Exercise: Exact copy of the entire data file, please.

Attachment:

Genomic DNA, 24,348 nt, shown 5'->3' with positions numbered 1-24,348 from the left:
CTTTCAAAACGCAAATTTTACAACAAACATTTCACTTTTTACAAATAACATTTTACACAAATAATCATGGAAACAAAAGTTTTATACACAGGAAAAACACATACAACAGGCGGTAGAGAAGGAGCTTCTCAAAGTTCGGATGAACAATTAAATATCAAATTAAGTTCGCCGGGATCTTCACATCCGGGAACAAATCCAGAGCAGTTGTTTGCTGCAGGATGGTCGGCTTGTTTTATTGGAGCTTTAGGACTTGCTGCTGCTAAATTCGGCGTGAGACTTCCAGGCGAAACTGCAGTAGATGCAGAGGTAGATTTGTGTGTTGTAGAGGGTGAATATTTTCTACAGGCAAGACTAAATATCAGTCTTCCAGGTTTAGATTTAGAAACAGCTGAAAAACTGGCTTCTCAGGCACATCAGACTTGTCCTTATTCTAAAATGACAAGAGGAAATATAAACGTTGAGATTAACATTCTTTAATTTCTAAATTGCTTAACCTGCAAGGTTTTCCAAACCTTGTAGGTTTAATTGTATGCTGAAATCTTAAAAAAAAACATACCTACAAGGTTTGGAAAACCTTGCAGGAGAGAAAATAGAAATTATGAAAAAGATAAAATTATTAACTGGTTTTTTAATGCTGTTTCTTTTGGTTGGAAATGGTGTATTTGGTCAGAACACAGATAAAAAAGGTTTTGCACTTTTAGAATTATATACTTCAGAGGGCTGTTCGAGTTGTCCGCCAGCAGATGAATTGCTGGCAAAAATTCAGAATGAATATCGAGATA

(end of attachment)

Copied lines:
Genomic DNA, 24,348 nt, shown 5'->3' with positions numbered 1-24,348 from the left:
CTTTCAAAACGCAAATTTTACAACAAACATTTCACTTTTTACAAATAACATTTTACACAAATAATCATGGAAACAAAAGTTTTATACACAGGAAAAACACATACAACAGGCGGTAGAGAAGGAGCTTCTCAAAGTTCGGATGAACAATTAAATATCAAATTAAGTTCGCCGGGATCTTCACATCCGGGAACAAATCCAGAGCAGTTGTTTGCTGCAGGATGGTCGGCTTGTTTTATTGGAGCTTTAGGACTTGCTGCTGCTAAATTCGGCGTGAGACTTCCAGGCGAAACTGCAGTAGATGCAGAGGTAGATTTGTGTGTTGTAGAGGGTGAATATTTTCTACAGGCAAGACTAAATATCAGTCTTCCAGGTTTAGATTTAGAAACAGCTGAAAAACTGGCTTCTCAGGCACATCAGACTTGTCCTTATTCTAAAATGACAAGAGGAAATATAAACGTTGAGATTAACATTCTTTAATTTCTAAATTGCTTAACCTGCAAGGTTTTCCAAACCTTGTAGGTTTAATTGTATGCTGAAATCTTAAAAAAAAACATACCTACAAGGTTTGGAAAACCTTGCAGGAGAGAAAATAGAAATTATGAAAAAGATAAAATTATTAACTGGTTTTTTAATGCTGTTTCTTTTGGTTGGAAATGGTGTATTTGGTCAGAACACAGATAAAAAAGGTTTTGCACTTTTAGAATTATATACTTCAGAGGGCTGTTCGAGTTGTCCGCCAGCAGATGAATTGCTGGCAAAAATTCAGAATGAATATCGAGATA